KITnDO: What do you miss from India? Have you found places in Johannesburg that bring you a little bit closer to your homeland?
Tushita: I miss our family and friends, street food, the chaos and the noise of the city – thankfully, access to street food, albeit occasionally is sorted!
Fordsburg (a suburb of Johannesburg) is the place to go if you’re looking for South Asian spices, herbs, vegetables, fish or small restaurants. You have small shops keeping stock of Indian sweets, savories and street food. Our go-to places are Dosa Hut that offers south Indian, Indian-Chinese and North Indian cuisines. For tandoori items, I go to a small Pakistani shop called Pehelwan – their roast chicken is to die for! For Biryanis and other such items, I usually go to Al Makka run by a Bangladeshi gentleman.
KITnDO: What language do you teach to your son? How is it important to transmit him your culture? Share some example.
Tushita: We speak in Bengali with our son while he learns English in his play school. We intend to teach him Hindi – the national language of India – a bit later.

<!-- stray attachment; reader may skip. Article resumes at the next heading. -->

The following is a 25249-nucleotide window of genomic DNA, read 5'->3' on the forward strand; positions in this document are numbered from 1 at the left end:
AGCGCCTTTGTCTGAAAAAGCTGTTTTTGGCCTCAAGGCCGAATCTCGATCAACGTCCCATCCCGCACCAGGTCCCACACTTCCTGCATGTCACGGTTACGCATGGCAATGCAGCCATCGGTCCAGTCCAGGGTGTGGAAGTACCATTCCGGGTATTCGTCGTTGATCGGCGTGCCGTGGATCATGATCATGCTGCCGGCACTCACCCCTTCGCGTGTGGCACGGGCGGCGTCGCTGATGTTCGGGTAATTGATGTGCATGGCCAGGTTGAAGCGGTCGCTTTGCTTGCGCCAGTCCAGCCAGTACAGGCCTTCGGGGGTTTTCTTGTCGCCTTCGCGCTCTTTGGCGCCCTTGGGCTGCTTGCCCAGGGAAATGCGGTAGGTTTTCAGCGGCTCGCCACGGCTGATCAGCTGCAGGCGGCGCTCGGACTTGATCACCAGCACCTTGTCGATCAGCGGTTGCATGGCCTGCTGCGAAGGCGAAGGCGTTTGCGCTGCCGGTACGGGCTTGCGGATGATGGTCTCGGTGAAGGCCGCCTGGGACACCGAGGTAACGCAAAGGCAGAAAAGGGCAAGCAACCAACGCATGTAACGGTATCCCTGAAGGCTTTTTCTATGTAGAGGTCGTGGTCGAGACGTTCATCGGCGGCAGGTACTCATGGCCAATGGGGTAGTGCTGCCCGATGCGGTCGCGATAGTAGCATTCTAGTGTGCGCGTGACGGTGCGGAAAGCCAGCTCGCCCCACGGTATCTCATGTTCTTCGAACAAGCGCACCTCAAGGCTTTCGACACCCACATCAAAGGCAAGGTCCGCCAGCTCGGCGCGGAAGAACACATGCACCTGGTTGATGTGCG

As a student of history, I understand the importance of knowing one’s culture and heritage as it not only gives a sense of belonging but helps shape one’s identity. It is thus, important for me to provide a glimpse of my culture to my child. Knowing where I came from, helped me understand and respect those from diverse backgrounds. It helped me see what’s good and encouraged me to question norms that I wasn’t comfortable with. Reading and learning music nourished my soul and made me who I am today.
I’m not high on rituals or traditions, I believe in transferring the beauty of our culture – dance, music, literature to my child. Yet, my favorite celebration is Durga Puja – because it’s more than a religious tradition. It is a social occasion where we see our deity – not as god but as daughter visiting her family. Humanizing Goddess Durga and celebrating her and her children was my favorite since childhood. Here too, I’m happy to have founded my community people and we celebrated Durga Puja together – by performing and eating galore!
KITnDO: How did you find this community?